Bringing an end to sin-shaming

My heart is heavy whenever I hear a minister of religion taking the opportunity to publicly suggest that gay people should repent of their sins. While I think that I understand the concern behind this – that gay people in sexually active relationships (even civil partnerships and marriages) may remain in a state of unrepentant sin, I’m always troubled by the glaring inconsistency.  Surely, if we are concerned about gay people remaining in unrepentant sin, we should call them to repentance for all their sins, the ones of which we are aware and the ones of which we are unaware. If we itemise one sin (to the exclusion of all the other sins they may or may not be committing), it becomes obvious that this is the ‘sin’ causing us the most difficulty. Further, if we are concerned that gay people may remain in unrepentant sin, then surely we should be equally concerned for all other people remaining in unrepentant sin (and truly there will be an awful lot of people and an awful lot of sin – calls to repentance will keep us all busy for some time). 

To highlight one particular people group (gay people) for one particular sin (possible sex in their civil partnerships or marriages) says far more about our current difficulties in accepting civil partnered and same-sex married people into our church congregations than it ever does about the nature of repentance or the nature of sin. It really looks as if we have a particular axe to grind, a particular agenda to further.

LGBT+ people (and also straight people in society who believe in equal treatment for LGBT+ people) hear ‘gay people should repent of their sins’ and notice that they are subject to specialised treatment. Gay people may interpret this as ‘You are not acceptable to us as you are and you will need to change if you want to be part of us’ to which they may well reply ‘That’s fine. You have your own point of view. We’ll stick with Buddhism’.  Bridge-building efforts underway (perhaps for months or years) between individual church members and their gay friends, family members, work colleagues and neighbours may take a blow from which it is difficult to recover.

I hear too the suggestion that gay people, on coming to faith, will be called, as we all are, to ‘carry our cross’ and that, in their case, this may mean a commitment to celibacy.  This seems to some of us to be the answer to the problem. But of course, it is Jesus who calls us to carry our cross and our crosses are tailor-made for each of us, given our individual journeys of faith. No human has the power or authority to tell another human how heavy his cross will be or for how long he will be carrying it – this authority belongs to Jesus alone. I dare to suggest (but I can’t prescribe) that some of us may find that Jesus calls us to ‘carry our cross’ when we are asked to fellowship with particular people whose inclusion in our church communities we struggle with. I appreciate that this too will be a costly discipleship.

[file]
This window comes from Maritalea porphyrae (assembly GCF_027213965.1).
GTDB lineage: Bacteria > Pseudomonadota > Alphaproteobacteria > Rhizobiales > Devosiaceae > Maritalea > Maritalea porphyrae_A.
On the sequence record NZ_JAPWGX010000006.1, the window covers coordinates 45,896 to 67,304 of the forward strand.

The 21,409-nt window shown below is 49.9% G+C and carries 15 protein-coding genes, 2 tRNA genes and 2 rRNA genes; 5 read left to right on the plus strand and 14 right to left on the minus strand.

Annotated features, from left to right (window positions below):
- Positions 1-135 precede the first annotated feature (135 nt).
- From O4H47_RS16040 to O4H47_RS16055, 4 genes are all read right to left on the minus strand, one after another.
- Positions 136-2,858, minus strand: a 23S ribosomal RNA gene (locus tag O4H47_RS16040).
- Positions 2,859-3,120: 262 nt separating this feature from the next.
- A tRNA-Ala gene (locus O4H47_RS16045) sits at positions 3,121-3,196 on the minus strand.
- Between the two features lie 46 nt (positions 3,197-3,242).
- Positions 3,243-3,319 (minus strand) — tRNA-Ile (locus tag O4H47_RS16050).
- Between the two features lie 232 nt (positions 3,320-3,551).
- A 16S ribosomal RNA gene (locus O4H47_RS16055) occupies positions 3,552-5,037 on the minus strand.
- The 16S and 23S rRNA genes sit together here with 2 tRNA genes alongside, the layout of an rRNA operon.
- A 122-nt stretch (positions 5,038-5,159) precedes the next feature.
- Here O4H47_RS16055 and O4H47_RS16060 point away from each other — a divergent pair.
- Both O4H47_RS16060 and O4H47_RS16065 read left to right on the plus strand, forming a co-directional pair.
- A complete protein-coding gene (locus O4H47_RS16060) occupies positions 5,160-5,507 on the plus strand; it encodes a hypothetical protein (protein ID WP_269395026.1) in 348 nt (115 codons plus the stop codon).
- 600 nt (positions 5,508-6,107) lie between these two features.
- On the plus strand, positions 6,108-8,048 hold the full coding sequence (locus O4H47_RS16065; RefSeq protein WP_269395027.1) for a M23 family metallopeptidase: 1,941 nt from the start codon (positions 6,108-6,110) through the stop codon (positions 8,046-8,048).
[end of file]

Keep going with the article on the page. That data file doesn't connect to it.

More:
I am an evangelical and so I desire greatly that gay people (indeed, all people) in my community come to faith in Jesus and even to be part of my own church.  I am sure that they are happy with Buddhism but my belief and experience is that a living, ongoing relationship with Jesus is an adventure not to be missed.

My Bible points me to God who wants to draw all people (straight and gay) to himself, who can bring people to metanoia (a turning away from those things that harm us and a turning towards a life of flourishing lived in him) and who can convict of sin and effect transformation.  All of these are God’s work and beyond the abilities of us mere mortals. Further, my Bible and my experience reinforce my belief that God works in very different ways with different people over different issues in different timescales – our own prescriptive ‘you will change in x way, in y time, in order to be part of us’ may thwart God’s particular plans for a  particular person.  We take our Bible seriously but surely we take God and the outworking of his plans for individual people more seriously still.

It’s unfortunate for gay people that, in committing to civil partnerships or same-sex marriages, they are ‘wearing their sin on their sleeve’, but all the same, can we bring an end to this arbitrary sin-shaming? Can we surrender our plans to God’s plans, our comfort to his unpredictability, and our need for control to his desire to see people come to faith? Can we submit to the Holy Spirit and see where this adventure takes us?

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